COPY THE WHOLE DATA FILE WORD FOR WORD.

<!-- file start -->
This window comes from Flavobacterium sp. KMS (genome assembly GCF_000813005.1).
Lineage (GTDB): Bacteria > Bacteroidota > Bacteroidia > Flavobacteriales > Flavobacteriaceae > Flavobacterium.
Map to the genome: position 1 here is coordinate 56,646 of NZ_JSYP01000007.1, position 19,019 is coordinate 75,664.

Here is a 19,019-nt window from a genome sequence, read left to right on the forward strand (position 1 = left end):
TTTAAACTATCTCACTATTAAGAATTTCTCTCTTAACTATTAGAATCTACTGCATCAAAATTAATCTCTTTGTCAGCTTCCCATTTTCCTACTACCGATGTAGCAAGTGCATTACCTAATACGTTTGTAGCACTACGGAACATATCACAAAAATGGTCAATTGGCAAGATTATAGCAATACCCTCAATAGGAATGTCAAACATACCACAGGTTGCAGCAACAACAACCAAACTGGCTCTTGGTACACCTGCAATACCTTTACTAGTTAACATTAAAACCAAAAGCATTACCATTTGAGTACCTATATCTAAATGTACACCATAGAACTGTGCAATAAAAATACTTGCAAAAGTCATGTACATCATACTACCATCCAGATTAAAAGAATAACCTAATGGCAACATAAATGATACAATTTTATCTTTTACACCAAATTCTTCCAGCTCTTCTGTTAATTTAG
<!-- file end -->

This window comes from Flavobacterium sp. KMS (genome assembly GCF_000813005.1).
Lineage (GTDB): Bacteria > Bacteroidota > Bacteroidia > Flavobacteriales > Flavobacteriaceae > Flavobacterium.
Map to the genome: position 1 here is coordinate 56,646 of NZ_JSYP01000007.1, position 19,019 is coordinate 75,664.

Here is a 19,019-nt window from a genome sequence, read left to right on the forward strand (position 1 = left end):
TTTAAACTATCTCACTATTAAGAATTTCTCTCTTAACTATTAGAATCTACTGCATCAAAATTAATCTCTTTGTCAGCTTCCCATTTTCCTACTACCGATGTAGCAAGTGCATTACCTAATACGTTTGTAGCACTACGGAACATATCACAAAAATGGTCAATTGGCAAGATTATAGCAATACCCTCAATAGGAATGTCAAACATACCACAGGTTGCAGCAACAACAACCAAACTGGCTCTTGGTACACCTGCAATACCTTTACTAGTTAACATTAAAACCAAAAGCATTACCATTTGAGTACCTATATCTAAATGTACACCATAGAACTGTGCAATAAAAATACTTGCAAAAGTCATGTACATCATACTACCATCCAGATTAAAAGAATAACCTAATGGCAACATAAATGATACAATTTTATCTTTTACACCAAATTCTTCCAGCTCTTCTGTTAATTTAG